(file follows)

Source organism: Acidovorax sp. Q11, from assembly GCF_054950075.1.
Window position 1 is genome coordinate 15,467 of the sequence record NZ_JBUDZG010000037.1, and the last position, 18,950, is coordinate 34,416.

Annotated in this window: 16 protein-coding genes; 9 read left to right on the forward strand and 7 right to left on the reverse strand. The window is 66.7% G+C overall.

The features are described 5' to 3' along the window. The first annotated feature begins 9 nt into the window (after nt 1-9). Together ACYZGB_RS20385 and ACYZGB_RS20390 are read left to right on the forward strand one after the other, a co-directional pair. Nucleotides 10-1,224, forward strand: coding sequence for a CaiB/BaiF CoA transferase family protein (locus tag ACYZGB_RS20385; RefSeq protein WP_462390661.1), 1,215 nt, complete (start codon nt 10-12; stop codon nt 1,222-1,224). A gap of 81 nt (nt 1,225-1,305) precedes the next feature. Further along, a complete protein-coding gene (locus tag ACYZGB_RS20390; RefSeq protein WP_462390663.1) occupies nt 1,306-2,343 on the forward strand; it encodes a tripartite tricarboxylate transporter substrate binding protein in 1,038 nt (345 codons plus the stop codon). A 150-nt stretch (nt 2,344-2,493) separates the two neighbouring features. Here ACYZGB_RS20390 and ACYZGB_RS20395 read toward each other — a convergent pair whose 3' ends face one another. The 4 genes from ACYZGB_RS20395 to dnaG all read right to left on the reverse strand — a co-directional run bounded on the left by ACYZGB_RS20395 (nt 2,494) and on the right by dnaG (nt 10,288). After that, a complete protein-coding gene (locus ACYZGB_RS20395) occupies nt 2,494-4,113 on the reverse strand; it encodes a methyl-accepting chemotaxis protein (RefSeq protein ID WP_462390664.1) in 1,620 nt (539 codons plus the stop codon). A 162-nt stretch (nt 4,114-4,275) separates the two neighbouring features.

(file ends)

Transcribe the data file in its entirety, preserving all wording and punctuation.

Source organism: Acidovorax sp. Q11, from assembly GCF_054950075.1.
Window position 1 is genome coordinate 15,467 of the sequence record NZ_JBUDZG010000037.1, and the last position, 18,950, is coordinate 34,416.

Annotated in this window: 16 protein-coding genes; 9 read left to right on the forward strand and 7 right to left on the reverse strand. The window is 66.7% G+C overall.

The features are described 5' to 3' along the window. The first annotated feature begins 9 nt into the window (after nt 1-9). Together ACYZGB_RS20385 and ACYZGB_RS20390 are read left to right on the forward strand one after the other, a co-directional pair. Nucleotides 10-1,224, forward strand: coding sequence for a CaiB/BaiF CoA transferase family protein (locus tag ACYZGB_RS20385; RefSeq protein WP_462390661.1), 1,215 nt, complete (start codon nt 10-12; stop codon nt 1,222-1,224). A gap of 81 nt (nt 1,225-1,305) precedes the next feature. Further along, a complete protein-coding gene (locus tag ACYZGB_RS20390; RefSeq protein WP_462390663.1) occupies nt 1,306-2,343 on the forward strand; it encodes a tripartite tricarboxylate transporter substrate binding protein in 1,038 nt (345 codons plus the stop codon). A 150-nt stretch (nt 2,344-2,493) separates the two neighbouring features. Here ACYZGB_RS20390 and ACYZGB_RS20395 read toward each other — a convergent pair whose 3' ends face one another. The 4 genes from ACYZGB_RS20395 to dnaG all read right to left on the reverse strand — a co-directional run bounded on the left by ACYZGB_RS20395 (nt 2,494) and on the right by dnaG (nt 10,288). After that, a complete protein-coding gene (locus ACYZGB_RS20395) occupies nt 2,494-4,113 on the reverse strand; it encodes a methyl-accepting chemotaxis protein (RefSeq protein ID WP_462390664.1) in 1,620 nt (539 codons plus the stop codon). A 162-nt stretch (nt 4,114-4,275) separates the two neighbouring features.